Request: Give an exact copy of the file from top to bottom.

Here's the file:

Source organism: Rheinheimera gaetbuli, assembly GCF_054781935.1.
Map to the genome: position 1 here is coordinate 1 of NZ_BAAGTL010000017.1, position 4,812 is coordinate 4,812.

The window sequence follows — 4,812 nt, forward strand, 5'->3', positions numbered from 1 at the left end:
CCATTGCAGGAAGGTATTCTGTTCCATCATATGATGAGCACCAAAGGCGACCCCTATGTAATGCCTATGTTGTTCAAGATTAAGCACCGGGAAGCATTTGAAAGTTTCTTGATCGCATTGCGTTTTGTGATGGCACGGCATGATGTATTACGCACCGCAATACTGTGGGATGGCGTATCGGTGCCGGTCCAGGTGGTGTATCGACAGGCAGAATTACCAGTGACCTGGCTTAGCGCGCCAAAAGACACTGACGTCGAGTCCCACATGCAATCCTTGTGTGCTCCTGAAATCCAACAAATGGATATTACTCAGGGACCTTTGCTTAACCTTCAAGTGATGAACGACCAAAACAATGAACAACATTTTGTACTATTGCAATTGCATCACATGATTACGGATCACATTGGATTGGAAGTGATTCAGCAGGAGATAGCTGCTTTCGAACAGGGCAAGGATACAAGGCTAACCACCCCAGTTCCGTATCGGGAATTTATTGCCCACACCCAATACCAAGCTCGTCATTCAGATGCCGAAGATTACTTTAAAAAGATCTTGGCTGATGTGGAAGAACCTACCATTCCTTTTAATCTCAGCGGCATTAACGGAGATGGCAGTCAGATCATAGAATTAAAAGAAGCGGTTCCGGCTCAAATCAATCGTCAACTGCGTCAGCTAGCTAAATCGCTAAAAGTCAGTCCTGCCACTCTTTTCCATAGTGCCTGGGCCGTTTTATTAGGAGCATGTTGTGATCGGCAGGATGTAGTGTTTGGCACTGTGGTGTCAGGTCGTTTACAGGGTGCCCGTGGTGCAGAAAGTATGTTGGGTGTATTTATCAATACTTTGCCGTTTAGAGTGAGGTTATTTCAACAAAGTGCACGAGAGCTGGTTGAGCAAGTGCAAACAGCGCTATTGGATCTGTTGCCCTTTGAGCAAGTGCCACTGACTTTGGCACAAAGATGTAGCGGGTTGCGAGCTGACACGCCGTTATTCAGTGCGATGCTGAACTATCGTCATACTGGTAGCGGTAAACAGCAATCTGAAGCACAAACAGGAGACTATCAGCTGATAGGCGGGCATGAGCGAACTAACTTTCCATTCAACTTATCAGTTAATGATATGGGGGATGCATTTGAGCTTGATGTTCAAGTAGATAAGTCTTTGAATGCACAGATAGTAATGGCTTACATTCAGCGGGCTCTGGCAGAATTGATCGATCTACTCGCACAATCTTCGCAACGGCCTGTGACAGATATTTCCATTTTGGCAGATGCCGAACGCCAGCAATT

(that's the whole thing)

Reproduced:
Source organism: Rheinheimera gaetbuli, assembly GCF_054781935.1.
Map to the genome: position 1 here is coordinate 1 of NZ_BAAGTL010000017.1, position 4,812 is coordinate 4,812.

The window sequence follows — 4,812 nt, forward strand, 5'->3', positions numbered from 1 at the left end:
CCATTGCAGGAAGGTATTCTGTTCCATCATATGATGAGCACCAAAGGCGACCCCTATGTAATGCCTATGTTGTTCAAGATTAAGCACCGGGAAGCATTTGAAAGTTTCTTGATCGCATTGCGTTTTGTGATGGCACGGCATGATGTATTACGCACCGCAATACTGTGGGATGGCGTATCGGTGCCGGTCCAGGTGGTGTATCGACAGGCAGAATTACCAGTGACCTGGCTTAGCGCGCCAAAAGACACTGACGTCGAGTCCCACATGCAATCCTTGTGTGCTCCTGAAATCCAACAAATGGATATTACTCAGGGACCTTTGCTTAACCTTCAAGTGATGAACGACCAAAACAATGAACAACATTTTGTACTATTGCAATTGCATCACATGATTACGGATCACATTGGATTGGAAGTGATTCAGCAGGAGATAGCTGCTTTCGAACAGGGCAAGGATACAAGGCTAACCACCCCAGTTCCGTATCGGGAATTTATTGCCCACACCCAATACCAAGCTCGTCATTCAGATGCCGAAGATTACTTTAAAAAGATCTTGGCTGATGTGGAAGAACCTACCATTCCTTTTAATCTCAGCGGCATTAACGGAGATGGCAGTCAGATCATAGAATTAAAAGAAGCGGTTCCGGCTCAAATCAATCGTCAACTGCGTCAGCTAGCTAAATCGCTAAAAGTCAGTCCTGCCACTCTTTTCCATAGTGCCTGGGCCGTTTTATTAGGAGCATGTTGTGATCGGCAGGATGTAGTGTTTGGCACTGTGGTGTCAGGTCGTTTACAGGGTGCCCGTGGTGCAGAAAGTATGTTGGGTGTATTTATCAATACTTTGCCGTTTAGAGTGAGGTTATTTCAACAAAGTGCACGAGAGCTGGTTGAGCAAGTGCAAACAGCGCTATTGGATCTGTTGCCCTTTGAGCAAGTGCCACTGACTTTGGCACAAAGATGTAGCGGGTTGCGAGCTGACACGCCGTTATTCAGTGCGATGCTGAACTATCGTCATACTGGTAGCGGTAAACAGCAATCTGAAGCACAAACAGGAGACTATCAGCTGATAGGCGGGCATGAGCGAACTAACTTTCCATTCAACTTATCAGTTAATGATATGGGGGATGCATTTGAGCTTGATGTTCAAGTAGATAAGTCTTTGAATGCACAGATAGTAATGGCTTACATTCAGCGGGCTCTGGCAGAATTGATCGATCTACTCGCACAATCTTCGCAACGGCCTGTGACAGATATTTCCATTTTGGCAGATGCCGAACGCCAGCAATT